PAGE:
Disability Awards recognise six high achievers
Six outstanding individuals have received recognition for their selfless contributions to the disability sector at the 2009 National Disability Awards ceremony in Canberra.
The awards formally recognise achievements made by people with disability, as well as those who have contributed to the disability sector.
The award winners, along with all of the nominees, have worked tirelessly to raise awareness of people with disability, and those who are making a real difference in the lives of others.
Two new award categories were added this year – Local Government and Social Inclusion awards – to the Australian Government’s priority to work with all levels of government and communities to build a more inclusive society.
The calibre of the 240 nominations this year shows how hard many Australians are working to improve the lives of people with disability.
This year two people have received the Minister’s Lifelong Achievement Award, recognising the strength, resilience and determination of the joint winners Sue Gordon and Robert Strike in their work to improve and reshape the lives of people with disability.
The Australian Government joins the rest of the nation in celebrating the achievements of these remarkable individuals and all the quiet achievers who are helping to improve the lives of people with disability.
Every year these awards encourage more people in our communities to dedicate themselves to breaking down the barriers of access, discrimination and exclusion faced by more than one million Australians with disability every day.
2009 Award Recipients
Minister’s Lifelong Achievement Award – Sue Gordon and Robert Strike
Among Sue Gordon’s achievements is her work in instigating Australia’s only dedicated criminal law service for defendants with disability. Sue co-pioneered the Disability Law Project, which investigates the impact of the mental illness, intellectual disability and/or acquired brain injury, and its relationship to the behaviour which led to a particular individual’s criminal charge. She also established the Disability Action Group Force, a community organisation that lobbies for people with disability across education, employment, transport, housing and accommodation sectors.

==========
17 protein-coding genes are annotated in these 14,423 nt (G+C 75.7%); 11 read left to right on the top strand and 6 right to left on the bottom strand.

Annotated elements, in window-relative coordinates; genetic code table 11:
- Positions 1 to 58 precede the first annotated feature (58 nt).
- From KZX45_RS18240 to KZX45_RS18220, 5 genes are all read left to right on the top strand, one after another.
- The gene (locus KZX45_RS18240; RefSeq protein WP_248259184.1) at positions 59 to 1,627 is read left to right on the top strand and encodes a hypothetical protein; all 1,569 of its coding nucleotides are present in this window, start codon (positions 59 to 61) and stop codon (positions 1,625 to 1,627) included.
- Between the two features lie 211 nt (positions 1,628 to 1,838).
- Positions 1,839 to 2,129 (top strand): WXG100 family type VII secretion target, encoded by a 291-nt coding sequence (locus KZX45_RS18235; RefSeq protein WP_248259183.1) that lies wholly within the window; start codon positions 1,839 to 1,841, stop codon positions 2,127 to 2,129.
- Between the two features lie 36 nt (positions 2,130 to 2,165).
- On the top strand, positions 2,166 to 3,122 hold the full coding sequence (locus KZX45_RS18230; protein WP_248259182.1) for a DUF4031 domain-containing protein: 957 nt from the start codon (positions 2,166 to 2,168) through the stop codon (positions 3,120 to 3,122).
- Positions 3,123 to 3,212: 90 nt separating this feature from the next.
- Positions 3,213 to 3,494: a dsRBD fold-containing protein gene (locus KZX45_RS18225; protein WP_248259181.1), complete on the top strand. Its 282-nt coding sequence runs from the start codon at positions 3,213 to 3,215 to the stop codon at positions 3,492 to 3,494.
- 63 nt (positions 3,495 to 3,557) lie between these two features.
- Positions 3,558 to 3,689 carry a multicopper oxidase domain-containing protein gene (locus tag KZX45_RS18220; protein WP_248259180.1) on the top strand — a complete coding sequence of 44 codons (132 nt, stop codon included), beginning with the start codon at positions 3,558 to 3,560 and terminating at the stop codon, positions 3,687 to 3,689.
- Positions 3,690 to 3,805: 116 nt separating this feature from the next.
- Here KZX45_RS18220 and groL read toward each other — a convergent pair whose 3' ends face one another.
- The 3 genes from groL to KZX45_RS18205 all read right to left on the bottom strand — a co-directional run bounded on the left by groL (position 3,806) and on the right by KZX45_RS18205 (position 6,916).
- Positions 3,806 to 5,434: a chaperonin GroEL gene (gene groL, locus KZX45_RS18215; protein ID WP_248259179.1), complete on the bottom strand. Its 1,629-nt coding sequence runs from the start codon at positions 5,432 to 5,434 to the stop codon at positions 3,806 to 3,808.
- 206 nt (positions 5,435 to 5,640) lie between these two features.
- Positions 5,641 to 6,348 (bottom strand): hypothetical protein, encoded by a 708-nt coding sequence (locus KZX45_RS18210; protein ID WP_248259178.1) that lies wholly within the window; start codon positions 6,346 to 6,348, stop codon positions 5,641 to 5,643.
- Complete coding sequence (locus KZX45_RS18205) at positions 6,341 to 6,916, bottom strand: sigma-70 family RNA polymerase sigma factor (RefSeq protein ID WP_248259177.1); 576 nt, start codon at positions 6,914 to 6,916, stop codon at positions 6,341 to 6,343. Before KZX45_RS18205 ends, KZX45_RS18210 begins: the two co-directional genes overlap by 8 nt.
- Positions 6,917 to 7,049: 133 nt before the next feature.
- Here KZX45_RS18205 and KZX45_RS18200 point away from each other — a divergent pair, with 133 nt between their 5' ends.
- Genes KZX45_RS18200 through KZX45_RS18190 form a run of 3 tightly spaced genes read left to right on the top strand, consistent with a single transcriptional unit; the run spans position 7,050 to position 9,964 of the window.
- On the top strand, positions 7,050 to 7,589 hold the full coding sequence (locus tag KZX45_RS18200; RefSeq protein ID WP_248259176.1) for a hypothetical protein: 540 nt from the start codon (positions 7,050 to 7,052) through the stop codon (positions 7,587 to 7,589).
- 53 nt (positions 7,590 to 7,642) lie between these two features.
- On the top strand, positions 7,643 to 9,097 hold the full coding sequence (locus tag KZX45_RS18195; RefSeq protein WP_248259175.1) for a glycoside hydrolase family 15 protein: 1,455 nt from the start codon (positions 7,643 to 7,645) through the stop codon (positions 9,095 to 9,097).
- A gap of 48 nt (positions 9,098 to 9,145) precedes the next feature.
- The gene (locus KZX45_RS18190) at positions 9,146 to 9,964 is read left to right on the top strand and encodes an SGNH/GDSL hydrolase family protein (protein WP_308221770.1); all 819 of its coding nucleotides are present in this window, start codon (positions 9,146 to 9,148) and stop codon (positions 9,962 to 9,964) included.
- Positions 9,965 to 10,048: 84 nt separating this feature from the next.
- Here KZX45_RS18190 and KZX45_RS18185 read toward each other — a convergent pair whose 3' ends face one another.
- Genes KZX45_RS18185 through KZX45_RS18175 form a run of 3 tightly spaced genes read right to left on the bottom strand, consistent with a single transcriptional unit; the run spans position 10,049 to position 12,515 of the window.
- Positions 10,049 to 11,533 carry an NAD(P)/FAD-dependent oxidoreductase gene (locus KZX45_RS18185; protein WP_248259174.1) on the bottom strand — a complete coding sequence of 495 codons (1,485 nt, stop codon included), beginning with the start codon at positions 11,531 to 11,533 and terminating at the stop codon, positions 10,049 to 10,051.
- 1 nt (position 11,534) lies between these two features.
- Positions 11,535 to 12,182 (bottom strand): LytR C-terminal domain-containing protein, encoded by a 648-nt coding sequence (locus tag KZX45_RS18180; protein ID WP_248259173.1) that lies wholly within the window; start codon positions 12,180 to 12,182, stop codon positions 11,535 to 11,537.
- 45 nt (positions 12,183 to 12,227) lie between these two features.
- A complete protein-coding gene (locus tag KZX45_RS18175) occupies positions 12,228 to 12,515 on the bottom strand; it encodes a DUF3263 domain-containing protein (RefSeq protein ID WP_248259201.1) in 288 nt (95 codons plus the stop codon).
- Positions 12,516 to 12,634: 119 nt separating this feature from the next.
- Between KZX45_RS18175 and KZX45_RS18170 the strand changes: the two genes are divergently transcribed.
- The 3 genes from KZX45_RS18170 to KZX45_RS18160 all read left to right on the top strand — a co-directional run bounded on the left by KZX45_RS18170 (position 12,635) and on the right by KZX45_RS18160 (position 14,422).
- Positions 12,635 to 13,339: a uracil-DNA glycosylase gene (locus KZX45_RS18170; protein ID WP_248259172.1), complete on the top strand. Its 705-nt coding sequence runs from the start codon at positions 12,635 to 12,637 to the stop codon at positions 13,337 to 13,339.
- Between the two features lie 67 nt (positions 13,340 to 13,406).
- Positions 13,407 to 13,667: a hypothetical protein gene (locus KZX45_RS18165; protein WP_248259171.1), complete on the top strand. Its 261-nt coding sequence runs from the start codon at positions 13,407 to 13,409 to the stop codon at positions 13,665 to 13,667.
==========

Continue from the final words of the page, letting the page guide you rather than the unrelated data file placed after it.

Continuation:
Robert Strike spent most of his early years in an institution, and this has driven his passion for empowering people with intellectual disability. Robert is one of the founders of the self-advocacy movement in Australia and has spent the past 20 years lobbying for systemic change to ensure people with disability are treated with equality. Co-founder and current president of Self Advocacy Sydney, Robert has educated police, judges and the wider community about the rights of and the discrimination often faced by people with disability in the justice system.
Disability Right’s Young Leader Award – Dudley Afford
Dudley is a 21 year old with a commitment to change stronger than many people twice his age. He received this award for his work in improving the lives of people with disability in his school and across his home city, Adelaide. Dudley has acted as the catalyst for change, making his school wheelchair friendly, accelerating the installation of audio-tactile pedestrian crossings, improving signage and access onto trains.
Business Award – Tina Zeleznik
Tina founded Disability Works Australia Ltd to provide a single point of access for employees to recruit people with disabilities. For more than 20 years Tina promoted the benefits of hiring people with disability to large corporate employers and Federal, State and Local Government agencies. She has helped more than 8,000 people with disability to get a job.
Local Government Award – Michael Taggart
Michael received the award for his work in successfully advocating for disability accessibility in local government. He led the development of the first City of Salisbury Council Disability Action Plan (1999-2003), National Disability Strategy 2008 and Disability Access Guidelines for the South Australian Department of Transport. Michael also contributed to the development of a Local Government Disability Awareness Training Package with five major councils in South Australia.
Social Inclusion Award – Melissa Noonan
Melissa founded Limbs 4 Life, an organisation which provides information, knowledge, and access to resources and support to thousands of amputees across Australia. She also set up an online forum, called AMP-Link, on the Limbs 4 Life website which has helped reduce social isolation for amputees in rural and regional communities. The web forum provides amputees across Australia with a way to connect with each other and discuss specific issues unique to them.